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We've seen plenty of cool home offices where homeowners have carved out a personal HQ. But what about flipping the script and buying a house that's surrounded by your business?
That's the opportunity this 2-plus acre property in central Pennsylvania presents. It includes a main house and four other buildings used in a flourishing antique business. The $395,000 asking price includes all the structures on the property. Buying the inventory of the antique store is negotiable, says owner Jay Thompson.
The building that houses the store is a two-story brick structure with a long history in the local community of Waynesboro. Built in the late 1880s, it has served as a packing house for local peach and apple growers, as a feed mill, the local post office, and as a train station, Thompson said.
As for the house, it's also solid brick and measures in with 2,700 square feet of living space. It dates from around 1889 and Thompson, who tears down and rebuilds old structures, built a 26-by-30-foot addition to the home. The house has four bedrooms and two full baths, and features a basement room with a vaulted brick ceiling that still sports the hooks once used to hang meat, notes Thompson's daughter Tracey Molz, who grew up in the house and now works with listing agent Cynthia Moler.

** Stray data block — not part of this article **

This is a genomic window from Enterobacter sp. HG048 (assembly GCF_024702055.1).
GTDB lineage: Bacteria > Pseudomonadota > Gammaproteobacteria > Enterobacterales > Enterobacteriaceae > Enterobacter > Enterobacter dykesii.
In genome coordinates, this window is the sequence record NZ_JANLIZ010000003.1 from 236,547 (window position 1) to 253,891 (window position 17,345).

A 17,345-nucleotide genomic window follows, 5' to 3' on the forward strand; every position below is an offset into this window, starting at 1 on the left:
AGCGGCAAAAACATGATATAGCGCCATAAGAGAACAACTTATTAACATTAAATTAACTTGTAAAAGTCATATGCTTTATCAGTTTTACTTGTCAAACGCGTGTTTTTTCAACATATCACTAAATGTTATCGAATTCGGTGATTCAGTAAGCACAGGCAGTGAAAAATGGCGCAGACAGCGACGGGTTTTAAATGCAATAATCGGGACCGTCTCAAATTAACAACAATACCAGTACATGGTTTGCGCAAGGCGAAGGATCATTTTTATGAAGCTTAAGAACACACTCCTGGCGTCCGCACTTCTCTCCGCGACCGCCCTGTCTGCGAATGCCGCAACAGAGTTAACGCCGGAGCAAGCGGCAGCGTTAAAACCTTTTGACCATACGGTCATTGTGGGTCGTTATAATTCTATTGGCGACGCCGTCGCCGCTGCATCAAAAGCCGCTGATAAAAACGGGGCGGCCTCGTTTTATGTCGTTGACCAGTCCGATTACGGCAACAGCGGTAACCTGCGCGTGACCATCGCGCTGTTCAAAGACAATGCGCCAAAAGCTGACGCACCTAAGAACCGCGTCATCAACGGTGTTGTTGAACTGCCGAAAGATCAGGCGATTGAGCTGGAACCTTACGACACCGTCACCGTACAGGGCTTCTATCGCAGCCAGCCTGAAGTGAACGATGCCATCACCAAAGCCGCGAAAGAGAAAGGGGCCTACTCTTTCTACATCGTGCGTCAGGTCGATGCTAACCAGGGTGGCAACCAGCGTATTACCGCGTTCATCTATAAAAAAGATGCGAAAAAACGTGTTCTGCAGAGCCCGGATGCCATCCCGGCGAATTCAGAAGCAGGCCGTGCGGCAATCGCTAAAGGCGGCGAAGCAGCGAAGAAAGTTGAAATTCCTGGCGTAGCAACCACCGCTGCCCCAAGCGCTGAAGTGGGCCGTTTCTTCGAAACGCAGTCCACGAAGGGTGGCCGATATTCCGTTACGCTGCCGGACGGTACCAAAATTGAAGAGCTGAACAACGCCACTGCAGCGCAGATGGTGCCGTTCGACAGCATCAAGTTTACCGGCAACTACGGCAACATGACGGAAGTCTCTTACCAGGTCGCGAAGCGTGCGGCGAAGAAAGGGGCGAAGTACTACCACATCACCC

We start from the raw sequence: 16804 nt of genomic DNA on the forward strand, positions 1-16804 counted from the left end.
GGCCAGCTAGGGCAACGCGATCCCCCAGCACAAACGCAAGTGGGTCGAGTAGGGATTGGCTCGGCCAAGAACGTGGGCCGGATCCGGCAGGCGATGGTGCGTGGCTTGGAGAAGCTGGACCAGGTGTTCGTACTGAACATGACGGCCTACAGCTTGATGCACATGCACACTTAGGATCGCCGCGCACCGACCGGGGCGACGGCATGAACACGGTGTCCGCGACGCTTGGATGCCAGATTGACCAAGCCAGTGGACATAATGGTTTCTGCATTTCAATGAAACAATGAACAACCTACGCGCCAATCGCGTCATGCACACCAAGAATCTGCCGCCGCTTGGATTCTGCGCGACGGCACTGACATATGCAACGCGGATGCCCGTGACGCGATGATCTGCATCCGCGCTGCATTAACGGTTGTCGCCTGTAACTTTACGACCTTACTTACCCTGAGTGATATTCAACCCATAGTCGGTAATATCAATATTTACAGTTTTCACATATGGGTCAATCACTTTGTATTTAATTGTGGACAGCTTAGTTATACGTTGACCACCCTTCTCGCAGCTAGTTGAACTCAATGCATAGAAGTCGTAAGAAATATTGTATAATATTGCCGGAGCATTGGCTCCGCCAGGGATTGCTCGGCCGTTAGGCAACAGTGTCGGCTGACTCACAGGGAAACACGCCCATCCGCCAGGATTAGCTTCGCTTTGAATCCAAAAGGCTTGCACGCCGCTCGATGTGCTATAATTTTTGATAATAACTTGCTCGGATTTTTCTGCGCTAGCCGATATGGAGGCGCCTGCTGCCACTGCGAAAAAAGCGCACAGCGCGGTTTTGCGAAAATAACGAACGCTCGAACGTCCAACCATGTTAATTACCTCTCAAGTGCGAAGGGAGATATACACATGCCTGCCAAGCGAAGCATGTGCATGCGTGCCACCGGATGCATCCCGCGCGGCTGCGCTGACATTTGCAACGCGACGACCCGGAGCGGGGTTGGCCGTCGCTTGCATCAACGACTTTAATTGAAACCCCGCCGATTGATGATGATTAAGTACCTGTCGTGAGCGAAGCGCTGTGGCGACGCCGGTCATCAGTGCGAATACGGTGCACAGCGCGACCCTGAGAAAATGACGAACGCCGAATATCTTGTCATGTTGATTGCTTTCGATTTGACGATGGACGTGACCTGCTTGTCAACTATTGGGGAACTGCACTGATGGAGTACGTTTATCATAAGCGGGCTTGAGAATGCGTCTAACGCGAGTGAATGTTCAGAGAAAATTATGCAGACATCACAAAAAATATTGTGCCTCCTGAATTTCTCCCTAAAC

Thompson has added other structures on the property over the 19 years that he's been the owner. The antique business takes up four structures, including a rebuilt corn crib with a 14-foot diameter. Thompson, who also serves as pastor of a local church, has decided it's time for him to devote more time to other endeavors, and so he is selling the property.
"It's time for me to move on," he says. But with what he's added in terms of buildings, "Someone else could take this property to another level," he notes, perhaps creating an antique mall. The property is zoned agricultural and commercial, he says, so "You can do anything you want on this property."
Waynesboro gets its fair share of tourists from the famed Civil War battlefield site at Gettysburg, about 25 miles to the east. The property actually sits along the road that Southern General Robert E. Lee's retreating army followed after losing the Battle of Gettysburg, Thompson notes. The property is also 23 miles north of another noted Civil War battlefield at Antietam.
History surrounds this property, which has a pretty interesting history of its own in the local community. A new owner can write the next chapter in the history of the antique business … and the house.